Anything Decodable is a valid event id, so long as it also implements the ReaxRouter protocol. An event id is generally represented as an enum encoded as a string.

enum SynthRouter: String, Codable, ReaxRouter {
  typealias Context = SynthContext
  typealias Result = SynthResult

  case setFrequency
  case startSynth
  case stopSynth

  func routeEvent() -> ((_ ctx: Context, _ from: Data) -> Either<Result, ReaxError>) {
    switch self {
    case .setFrequency:
      return eventHandler(SetFrequncyHandler.self)
    case .stopSynth:
      return eventHandler(StopSynthHandler.self)
    case .startSynth:
      return eventHandler(StartSynthHandler.self)
    }
  }
}

In this example setFrequency maps to the SetFrequencyHandler (defined below).

eventHandler is a helper fn that returns a closure that decodes, and invokes the event handler. This fn also neatly handles any deserialization errors.

The router is succinct for most use cases. The router should only care about matching event id's to event handlers.

Event handlers

Event handlers are represented with the ReaxHandler protocol. Similar to event ids, anything that implements the Decodable protocol is a valid handler. A handler is generally represented as a struct.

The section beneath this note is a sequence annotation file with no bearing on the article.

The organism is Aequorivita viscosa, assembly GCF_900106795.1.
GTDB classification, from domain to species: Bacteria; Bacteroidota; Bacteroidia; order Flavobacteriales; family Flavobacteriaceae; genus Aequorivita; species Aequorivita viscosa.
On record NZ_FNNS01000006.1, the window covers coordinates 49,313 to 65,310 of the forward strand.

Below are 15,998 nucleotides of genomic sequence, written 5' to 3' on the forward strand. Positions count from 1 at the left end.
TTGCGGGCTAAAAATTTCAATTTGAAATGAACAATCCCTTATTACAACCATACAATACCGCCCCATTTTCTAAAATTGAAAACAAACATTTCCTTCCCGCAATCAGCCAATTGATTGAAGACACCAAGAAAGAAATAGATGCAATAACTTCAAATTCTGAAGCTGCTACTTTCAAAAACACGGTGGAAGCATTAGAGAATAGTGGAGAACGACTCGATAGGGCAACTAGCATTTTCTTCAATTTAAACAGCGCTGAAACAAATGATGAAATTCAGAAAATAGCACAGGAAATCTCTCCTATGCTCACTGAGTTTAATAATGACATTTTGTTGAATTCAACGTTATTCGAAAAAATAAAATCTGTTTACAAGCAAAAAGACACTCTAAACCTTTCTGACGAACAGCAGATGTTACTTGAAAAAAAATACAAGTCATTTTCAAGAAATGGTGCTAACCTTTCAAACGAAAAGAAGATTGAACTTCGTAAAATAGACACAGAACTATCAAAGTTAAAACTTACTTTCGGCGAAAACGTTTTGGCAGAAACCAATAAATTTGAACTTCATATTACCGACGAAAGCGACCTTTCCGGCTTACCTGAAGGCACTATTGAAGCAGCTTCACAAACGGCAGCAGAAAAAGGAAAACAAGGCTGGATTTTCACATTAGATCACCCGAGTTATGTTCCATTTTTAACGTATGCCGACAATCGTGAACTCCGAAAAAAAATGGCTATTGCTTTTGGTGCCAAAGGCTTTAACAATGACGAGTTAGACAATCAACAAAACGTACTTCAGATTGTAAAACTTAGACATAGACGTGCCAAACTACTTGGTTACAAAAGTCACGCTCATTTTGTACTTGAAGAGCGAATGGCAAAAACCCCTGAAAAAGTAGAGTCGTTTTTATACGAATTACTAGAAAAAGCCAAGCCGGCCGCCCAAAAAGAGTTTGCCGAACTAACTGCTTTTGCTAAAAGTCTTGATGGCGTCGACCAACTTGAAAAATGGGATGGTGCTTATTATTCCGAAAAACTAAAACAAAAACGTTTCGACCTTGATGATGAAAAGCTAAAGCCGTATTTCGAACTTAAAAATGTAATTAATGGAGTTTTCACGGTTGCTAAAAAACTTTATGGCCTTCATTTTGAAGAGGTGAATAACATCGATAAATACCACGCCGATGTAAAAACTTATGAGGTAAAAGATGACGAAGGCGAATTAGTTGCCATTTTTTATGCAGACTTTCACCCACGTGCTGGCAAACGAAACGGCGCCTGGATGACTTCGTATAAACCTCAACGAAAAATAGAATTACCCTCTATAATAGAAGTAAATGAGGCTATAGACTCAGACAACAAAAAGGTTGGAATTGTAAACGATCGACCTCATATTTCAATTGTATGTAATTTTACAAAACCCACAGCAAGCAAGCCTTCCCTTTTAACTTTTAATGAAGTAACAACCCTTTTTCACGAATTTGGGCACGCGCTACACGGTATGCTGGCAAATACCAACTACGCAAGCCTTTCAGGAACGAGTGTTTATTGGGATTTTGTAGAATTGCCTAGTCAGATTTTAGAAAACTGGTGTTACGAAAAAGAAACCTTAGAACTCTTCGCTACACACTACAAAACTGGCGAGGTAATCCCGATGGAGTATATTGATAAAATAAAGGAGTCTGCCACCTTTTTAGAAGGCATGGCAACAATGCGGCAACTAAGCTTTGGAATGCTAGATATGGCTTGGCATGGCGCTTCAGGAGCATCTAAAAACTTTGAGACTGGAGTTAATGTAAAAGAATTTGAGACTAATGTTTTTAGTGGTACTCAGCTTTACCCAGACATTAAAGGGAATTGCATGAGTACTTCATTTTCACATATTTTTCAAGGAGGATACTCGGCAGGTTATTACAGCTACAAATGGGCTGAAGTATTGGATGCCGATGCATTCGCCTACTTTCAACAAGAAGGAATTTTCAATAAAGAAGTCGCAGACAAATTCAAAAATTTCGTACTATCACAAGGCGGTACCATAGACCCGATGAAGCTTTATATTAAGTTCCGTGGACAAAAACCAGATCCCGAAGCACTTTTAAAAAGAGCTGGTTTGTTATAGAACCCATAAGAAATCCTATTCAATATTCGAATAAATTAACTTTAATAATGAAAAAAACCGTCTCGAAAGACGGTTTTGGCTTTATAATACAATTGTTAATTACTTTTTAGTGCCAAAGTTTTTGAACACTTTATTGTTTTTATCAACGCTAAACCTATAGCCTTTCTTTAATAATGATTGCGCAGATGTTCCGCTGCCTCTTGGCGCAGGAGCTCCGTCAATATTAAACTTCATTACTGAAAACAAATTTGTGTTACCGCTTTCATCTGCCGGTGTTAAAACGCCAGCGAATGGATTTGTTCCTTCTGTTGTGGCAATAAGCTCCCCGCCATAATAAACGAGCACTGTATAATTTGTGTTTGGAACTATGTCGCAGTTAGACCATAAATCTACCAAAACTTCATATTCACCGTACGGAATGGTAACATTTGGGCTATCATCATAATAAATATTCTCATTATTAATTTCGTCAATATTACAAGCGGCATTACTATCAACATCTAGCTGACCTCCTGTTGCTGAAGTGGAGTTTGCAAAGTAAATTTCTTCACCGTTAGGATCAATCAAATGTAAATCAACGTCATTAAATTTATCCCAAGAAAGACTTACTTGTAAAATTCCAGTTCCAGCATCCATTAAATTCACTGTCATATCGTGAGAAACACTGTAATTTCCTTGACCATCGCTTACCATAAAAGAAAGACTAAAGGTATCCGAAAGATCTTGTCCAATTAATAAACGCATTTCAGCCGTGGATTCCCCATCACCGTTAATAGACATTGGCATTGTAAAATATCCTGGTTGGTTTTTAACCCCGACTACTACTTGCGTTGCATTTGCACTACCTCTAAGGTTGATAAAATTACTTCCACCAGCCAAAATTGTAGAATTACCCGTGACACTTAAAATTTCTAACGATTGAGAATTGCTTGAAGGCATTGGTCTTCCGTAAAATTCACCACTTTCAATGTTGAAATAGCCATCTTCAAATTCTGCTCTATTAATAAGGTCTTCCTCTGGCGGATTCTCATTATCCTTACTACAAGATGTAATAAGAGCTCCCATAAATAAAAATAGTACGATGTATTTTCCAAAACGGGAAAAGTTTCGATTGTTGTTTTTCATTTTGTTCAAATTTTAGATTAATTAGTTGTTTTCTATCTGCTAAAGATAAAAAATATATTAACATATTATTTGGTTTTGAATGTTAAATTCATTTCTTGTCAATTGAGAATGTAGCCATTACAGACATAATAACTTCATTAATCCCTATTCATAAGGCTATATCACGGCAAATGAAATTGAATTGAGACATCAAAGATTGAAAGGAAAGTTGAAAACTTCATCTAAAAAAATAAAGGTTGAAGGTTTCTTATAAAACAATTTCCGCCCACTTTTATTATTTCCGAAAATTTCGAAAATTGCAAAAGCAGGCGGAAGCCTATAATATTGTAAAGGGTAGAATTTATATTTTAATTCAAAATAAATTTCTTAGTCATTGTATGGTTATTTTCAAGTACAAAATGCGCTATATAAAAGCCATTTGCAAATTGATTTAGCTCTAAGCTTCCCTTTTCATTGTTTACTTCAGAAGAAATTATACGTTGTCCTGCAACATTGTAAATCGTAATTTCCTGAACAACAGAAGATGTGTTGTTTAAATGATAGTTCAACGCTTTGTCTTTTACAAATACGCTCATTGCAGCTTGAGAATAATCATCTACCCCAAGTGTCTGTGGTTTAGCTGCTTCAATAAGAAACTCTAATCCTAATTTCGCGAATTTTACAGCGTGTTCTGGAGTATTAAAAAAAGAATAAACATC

struct SetFrequncyHandler: Codable, ReaxHandler {
  typealias Context = SynthContext
  typealias Result = SynthResult

  var frequency: Double

  func invoke(ctx: Context) -> Either<Result, ReaxError> {
    ctx.oscillator.frequency = frequency
    return Either.left(ctx.status())
  }
}

Context and results

These are two typealias arguments both ReaxRouter and ReaxHandler must provide to allow for customised context and results.

Context

The Context typealias allows the end user to define required components (eg, a database pool or some custom state) that will get passed to the handler's invoke method.

Context can be any data structure implementing the ReaxContext protocol. They are generally structs.

struct SynthContext: ReaxContext {
  var oscillator: AKOscillator
  
  func state() -> ReaxContextState {
    return ReaxContextState.started
  }
}

Result

The Result typealias is the value the Reax module sends to the front end. It can be represented as anything Encodable, and is generally a struct, or enum.

struct SynthResult: Codable {
  var started: Bool
}

Reax errors

In the case of handling errors, the ReaxError enum is returned to the user.

ReaxEventEmitter

Finally, the ReaxEventEmitter class is what the front end interacts with. This class is a subclass of RCTEventEmitter.

A skeloton Reax class looks like this:

@objc(Synth)
class Synth: ReaxEventEmitter {